Boronic acid recognition of non-interacting carbohydrates for biomedical applications: increasing fluorescence signals of minimally interacting aldoses and sucralose†
To address carbohydrates that are commonly used in biomedical applications with low binding affinities for boronic acid based detection systems, two chemical modification methods were utilized to increase sensitivity. Modified carbohydrates were analyzed using a two component fluorescent probe based on boronic acid-appended viologen–HPTS (4,4′-o-BBV). Carbohydrates normally giving poor signals (fucose, L-rhamnose, xylose) were subjected to sodium borohydride (NaBH4) reduction in ambient conditions for 1 h yielding the corresponding sugar alcohols from fucose, L-rhamnose and xylose in essentially quantitative yields. Compared to original aldoses, apparent binding affinities were increased 4–25-fold. The chlorinated sweetener and colon permeability marker sucralose (Splenda), otherwise undetectable by boronic acids, was dechlorinated to a detectable derivative by reactive oxygen and hydroxide intermediates by the Fenton reaction or by H2O2 and UV light. This method is specific to sucralose as other common sugars, such as sucrose, do not contain any carbon–chlorine bonds. Significant fluorescence response was obtained for chemically modified sucralose with the 4,4′-o-BBV–HPTS probe system. This proof of principle can be applied to biomedical applications, such as gut permeability, malabsorption, etc.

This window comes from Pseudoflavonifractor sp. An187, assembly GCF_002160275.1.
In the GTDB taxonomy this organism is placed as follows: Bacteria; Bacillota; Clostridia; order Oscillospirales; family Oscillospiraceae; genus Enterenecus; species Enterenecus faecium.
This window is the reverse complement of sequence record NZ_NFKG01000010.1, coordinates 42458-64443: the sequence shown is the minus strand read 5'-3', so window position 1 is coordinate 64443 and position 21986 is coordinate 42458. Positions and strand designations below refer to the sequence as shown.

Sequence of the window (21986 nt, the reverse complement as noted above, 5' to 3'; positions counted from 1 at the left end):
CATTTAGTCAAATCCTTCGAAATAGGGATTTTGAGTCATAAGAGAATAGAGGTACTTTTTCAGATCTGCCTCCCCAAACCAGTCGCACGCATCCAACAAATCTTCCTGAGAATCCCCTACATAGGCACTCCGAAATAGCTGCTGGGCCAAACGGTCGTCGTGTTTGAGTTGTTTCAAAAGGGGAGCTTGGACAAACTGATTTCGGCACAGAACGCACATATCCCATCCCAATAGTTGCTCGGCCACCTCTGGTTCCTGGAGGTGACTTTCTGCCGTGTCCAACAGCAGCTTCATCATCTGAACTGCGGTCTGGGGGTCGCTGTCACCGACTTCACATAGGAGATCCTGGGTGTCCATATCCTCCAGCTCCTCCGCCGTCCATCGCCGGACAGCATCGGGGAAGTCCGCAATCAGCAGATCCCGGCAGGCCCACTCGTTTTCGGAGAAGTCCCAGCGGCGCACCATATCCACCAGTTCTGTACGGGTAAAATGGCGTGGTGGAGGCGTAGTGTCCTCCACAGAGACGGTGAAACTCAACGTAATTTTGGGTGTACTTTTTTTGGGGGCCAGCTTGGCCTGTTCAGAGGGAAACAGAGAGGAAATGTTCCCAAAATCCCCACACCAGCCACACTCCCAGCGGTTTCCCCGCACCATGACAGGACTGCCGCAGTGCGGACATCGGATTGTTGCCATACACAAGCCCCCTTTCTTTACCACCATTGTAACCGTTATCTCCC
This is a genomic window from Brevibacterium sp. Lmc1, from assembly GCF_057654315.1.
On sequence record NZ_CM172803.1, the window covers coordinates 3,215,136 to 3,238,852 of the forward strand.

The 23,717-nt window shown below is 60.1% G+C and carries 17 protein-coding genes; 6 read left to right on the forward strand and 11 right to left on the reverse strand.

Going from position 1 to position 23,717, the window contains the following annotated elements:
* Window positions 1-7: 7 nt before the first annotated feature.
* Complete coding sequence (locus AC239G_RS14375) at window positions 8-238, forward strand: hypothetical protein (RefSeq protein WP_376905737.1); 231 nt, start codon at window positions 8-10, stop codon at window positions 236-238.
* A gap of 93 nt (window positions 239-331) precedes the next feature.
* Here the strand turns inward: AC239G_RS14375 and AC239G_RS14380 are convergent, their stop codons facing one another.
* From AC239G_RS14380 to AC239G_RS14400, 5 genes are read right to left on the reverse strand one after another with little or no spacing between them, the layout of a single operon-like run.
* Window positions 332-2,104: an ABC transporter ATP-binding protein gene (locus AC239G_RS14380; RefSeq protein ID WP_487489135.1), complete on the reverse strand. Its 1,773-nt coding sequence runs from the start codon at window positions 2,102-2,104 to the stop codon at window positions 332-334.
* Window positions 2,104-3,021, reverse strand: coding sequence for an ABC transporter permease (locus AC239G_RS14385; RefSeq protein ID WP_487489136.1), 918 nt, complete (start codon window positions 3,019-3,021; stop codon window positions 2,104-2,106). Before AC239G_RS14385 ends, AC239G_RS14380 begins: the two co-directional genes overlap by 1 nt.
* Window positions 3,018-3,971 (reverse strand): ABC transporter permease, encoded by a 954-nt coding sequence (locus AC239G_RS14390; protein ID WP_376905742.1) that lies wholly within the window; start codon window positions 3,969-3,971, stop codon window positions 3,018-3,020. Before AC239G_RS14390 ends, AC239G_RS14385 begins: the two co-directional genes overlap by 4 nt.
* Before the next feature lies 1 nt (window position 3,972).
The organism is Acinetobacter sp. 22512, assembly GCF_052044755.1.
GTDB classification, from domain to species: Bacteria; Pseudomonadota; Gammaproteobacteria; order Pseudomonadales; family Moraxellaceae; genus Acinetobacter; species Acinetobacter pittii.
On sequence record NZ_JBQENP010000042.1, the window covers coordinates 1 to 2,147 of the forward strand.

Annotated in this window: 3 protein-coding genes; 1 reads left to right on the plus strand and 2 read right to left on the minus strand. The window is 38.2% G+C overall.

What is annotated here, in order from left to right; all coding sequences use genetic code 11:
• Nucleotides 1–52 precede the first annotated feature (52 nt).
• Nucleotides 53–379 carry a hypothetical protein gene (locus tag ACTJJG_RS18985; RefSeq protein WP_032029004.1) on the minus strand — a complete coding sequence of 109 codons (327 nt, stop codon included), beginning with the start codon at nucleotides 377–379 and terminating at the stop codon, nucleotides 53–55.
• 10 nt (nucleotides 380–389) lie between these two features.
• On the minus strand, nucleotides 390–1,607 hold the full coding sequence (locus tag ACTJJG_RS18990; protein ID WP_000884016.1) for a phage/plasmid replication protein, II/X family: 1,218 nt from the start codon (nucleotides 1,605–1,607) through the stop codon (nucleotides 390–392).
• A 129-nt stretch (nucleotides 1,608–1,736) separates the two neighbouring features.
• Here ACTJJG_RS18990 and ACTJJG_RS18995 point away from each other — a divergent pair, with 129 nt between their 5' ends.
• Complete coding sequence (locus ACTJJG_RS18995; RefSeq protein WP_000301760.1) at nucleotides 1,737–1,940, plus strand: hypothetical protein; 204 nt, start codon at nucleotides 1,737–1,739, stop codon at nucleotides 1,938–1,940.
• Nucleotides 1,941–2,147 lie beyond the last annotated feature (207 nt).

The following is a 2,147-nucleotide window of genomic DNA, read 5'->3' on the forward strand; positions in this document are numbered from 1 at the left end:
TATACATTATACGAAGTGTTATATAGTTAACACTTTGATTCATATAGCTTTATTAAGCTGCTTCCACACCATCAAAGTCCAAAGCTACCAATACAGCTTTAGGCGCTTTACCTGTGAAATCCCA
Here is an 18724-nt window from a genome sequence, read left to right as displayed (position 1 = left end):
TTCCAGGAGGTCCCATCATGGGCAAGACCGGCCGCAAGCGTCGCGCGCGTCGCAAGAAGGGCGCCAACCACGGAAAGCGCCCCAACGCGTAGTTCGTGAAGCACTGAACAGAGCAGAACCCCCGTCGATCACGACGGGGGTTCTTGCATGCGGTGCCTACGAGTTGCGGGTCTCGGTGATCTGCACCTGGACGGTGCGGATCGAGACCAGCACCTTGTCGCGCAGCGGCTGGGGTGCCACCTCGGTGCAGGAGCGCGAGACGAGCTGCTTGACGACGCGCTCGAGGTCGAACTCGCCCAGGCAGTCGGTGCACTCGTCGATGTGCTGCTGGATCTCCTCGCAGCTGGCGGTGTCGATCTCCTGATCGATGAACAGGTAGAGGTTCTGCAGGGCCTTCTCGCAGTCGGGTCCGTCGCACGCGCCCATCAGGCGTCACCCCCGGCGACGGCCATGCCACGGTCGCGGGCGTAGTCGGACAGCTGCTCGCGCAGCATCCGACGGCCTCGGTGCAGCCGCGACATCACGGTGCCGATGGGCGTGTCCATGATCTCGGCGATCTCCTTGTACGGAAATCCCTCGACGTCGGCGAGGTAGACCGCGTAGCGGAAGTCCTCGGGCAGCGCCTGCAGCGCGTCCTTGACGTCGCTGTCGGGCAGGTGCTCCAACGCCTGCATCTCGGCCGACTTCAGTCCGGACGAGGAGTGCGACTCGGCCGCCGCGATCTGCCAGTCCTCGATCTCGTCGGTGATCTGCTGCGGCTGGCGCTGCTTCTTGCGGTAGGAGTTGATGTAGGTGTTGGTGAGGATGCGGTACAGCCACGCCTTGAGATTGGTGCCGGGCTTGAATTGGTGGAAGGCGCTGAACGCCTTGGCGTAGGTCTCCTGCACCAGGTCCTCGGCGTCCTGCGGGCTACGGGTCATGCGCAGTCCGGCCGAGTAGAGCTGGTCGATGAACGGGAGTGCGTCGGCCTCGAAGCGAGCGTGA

- This article is part of the themed collection: Chemosensors and Molecular Logic